We were staying in the Tivoli Hotel which was described as central, it is near Central Station but you wouldn’t describe it as central to the city. Our room wasn’t ready but we could upgrade for a modest amount plus we realised it would be a good idea to include breakfast in the upgrade deal. A good move as it turned out. Our room overlooked the train lines-all twelve of them!! We could already hear train brakes squealing along with the thump thump of steel wheels rolling over points and joints. It’s true to say that Central Station is a 24/7 operation. The overnight noise didn’t bother Jayne but I could hear it all night.

We dumped our stuff and I loaded up with the backpack and camera and we were straight out there. Copenhagen is a relatively small city but there is a lot to see. We were soon finding out that it has an extensive network of canals and bridges and these are a major feature of life in the city. Pan flat, the cyclist rules, There appeared to be twice as many bikes as residents, with countless thousands propped up everywhere you went. Where ever you looked there was silent conveyor of sit up and beg cycles being ridden in all directions. You soon got used to looking over your shoulder before making a move. The vast majority of bikes are left unlocked and almost no one wears a helmet ( I’m a no helmet man, much to the annoyance of the helmet zealots). Copenhagen is reputedly the happiest place in the world and it certainly came across as friendly and relaxed. It is, though, one of the most expensive cities in the world and two burgers and two small glasses of wine at Nyhavn cost us £50. Comically, there were four people, local to us, shouting out Jayne’s name, they had seen us going past and we had a laugh about the prices, They were sat drinking beer at £8.50 a pint. Despite the expense, the place was packed with people parting with their money. Wages are very high locally, as are the taxes. The high wages and high costs must feed each other in an upward spiral I would have thought.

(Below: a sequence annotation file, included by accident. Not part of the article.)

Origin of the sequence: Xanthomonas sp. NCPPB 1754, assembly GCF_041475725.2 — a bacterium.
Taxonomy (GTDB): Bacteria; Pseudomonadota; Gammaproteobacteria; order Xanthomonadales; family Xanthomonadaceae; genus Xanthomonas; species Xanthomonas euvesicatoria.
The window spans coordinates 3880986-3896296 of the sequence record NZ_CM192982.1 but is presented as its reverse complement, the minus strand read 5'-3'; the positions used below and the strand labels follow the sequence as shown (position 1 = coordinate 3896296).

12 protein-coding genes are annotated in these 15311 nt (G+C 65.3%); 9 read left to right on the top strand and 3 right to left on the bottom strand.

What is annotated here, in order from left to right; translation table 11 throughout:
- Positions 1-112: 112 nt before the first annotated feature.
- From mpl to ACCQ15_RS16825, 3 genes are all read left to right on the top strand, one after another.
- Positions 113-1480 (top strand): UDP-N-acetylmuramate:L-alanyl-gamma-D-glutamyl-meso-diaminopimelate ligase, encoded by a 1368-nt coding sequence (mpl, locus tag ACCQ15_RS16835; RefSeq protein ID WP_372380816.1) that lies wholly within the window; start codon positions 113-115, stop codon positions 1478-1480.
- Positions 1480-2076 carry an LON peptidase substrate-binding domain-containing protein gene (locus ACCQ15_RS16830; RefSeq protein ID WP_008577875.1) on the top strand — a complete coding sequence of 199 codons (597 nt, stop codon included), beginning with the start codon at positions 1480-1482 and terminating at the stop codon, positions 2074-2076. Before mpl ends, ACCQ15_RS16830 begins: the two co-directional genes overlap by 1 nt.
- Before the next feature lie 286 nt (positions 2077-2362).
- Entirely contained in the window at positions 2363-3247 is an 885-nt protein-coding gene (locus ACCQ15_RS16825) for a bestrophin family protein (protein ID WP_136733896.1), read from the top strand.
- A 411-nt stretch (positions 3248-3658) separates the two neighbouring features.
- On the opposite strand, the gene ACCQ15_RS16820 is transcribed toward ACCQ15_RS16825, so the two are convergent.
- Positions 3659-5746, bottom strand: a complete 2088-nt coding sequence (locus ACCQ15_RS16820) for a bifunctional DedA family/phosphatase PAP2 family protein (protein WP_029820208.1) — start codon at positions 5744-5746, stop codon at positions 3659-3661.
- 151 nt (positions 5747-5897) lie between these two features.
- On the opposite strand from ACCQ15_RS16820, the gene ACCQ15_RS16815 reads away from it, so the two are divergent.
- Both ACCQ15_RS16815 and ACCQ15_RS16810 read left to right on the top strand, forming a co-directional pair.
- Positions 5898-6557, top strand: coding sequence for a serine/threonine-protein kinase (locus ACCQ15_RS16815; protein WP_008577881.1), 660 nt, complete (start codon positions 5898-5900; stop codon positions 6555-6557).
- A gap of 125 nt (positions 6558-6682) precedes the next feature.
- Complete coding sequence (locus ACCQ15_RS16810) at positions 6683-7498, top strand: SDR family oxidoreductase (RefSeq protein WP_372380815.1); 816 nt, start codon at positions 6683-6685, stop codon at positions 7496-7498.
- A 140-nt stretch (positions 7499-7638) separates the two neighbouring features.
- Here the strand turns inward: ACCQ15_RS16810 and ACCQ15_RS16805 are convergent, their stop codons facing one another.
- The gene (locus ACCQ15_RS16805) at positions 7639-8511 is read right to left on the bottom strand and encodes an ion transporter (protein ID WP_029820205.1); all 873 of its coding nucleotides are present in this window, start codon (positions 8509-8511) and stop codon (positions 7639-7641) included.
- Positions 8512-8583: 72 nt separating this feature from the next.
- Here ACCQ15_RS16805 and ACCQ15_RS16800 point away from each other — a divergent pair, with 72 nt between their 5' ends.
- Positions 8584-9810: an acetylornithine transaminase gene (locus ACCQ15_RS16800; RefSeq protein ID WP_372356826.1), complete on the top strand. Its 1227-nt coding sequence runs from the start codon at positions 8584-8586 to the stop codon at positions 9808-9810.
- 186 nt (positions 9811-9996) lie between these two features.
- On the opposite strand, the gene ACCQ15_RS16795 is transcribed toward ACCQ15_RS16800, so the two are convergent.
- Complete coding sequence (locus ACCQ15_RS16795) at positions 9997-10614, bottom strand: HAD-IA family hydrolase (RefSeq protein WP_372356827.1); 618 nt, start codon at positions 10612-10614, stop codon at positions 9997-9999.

Unfortunately the cost of entering buildings to go up towers etc. for a higher view of the city was also very expensive (to us). The tower at Christiansborg Palace is free but restricted by the lift system and you don’t get to the top, it does also open later than the others so you have a chance of seeing sunset over the city. Unfortunately the lifts were out of order on one of our best weather days. We did get to go up the day after but it was dull and I wasn’t overly impressed. The spiral tower across in Christiana, The Church of Our Saviour, was far more impressive. We climbed the tower here just after it opened on a stunning morning and the views are fantastic. There will be incredible bottlenecks when it’s busy though on the corkscrew stairs that get progressively narrower towards the top. Some people hog it to take endless selfies at the top and it is extremely tight up there, you can’t move up until they come down.